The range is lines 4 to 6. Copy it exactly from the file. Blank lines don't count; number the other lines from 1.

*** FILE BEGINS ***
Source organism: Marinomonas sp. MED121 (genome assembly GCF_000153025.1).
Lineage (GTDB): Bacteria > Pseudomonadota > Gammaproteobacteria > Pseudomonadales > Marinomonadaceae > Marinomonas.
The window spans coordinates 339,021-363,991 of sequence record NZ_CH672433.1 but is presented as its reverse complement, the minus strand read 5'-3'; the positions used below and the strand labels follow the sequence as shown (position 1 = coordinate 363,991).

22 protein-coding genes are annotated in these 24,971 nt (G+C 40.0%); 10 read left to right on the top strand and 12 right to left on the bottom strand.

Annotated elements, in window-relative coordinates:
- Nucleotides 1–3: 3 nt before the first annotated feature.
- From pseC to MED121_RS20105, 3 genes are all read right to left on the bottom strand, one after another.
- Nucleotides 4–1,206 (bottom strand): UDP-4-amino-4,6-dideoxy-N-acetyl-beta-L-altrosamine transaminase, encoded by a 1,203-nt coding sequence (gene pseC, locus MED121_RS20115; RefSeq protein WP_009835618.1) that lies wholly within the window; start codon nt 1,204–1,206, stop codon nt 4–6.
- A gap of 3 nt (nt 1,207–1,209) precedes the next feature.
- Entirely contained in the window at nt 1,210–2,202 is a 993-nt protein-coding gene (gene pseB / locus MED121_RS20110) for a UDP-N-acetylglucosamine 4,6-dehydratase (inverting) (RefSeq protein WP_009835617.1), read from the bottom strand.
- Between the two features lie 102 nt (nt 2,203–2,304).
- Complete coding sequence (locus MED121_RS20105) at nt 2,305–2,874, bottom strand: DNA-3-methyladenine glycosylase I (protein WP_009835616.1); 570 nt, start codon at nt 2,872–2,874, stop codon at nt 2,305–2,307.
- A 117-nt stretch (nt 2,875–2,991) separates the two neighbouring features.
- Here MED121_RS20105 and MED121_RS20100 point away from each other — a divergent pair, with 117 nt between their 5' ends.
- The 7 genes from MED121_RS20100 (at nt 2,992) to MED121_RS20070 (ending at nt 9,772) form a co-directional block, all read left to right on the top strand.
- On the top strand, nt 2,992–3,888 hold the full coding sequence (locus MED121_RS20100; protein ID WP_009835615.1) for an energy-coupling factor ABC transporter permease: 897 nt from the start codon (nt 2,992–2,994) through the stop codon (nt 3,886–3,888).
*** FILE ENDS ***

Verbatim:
22 protein-coding genes are annotated in these 24,971 nt (G+C 40.0%); 10 read left to right on the top strand and 12 right to left on the bottom strand.

Annotated elements, in window-relative coordinates:
- Nucleotides 1–3: 3 nt before the first annotated feature.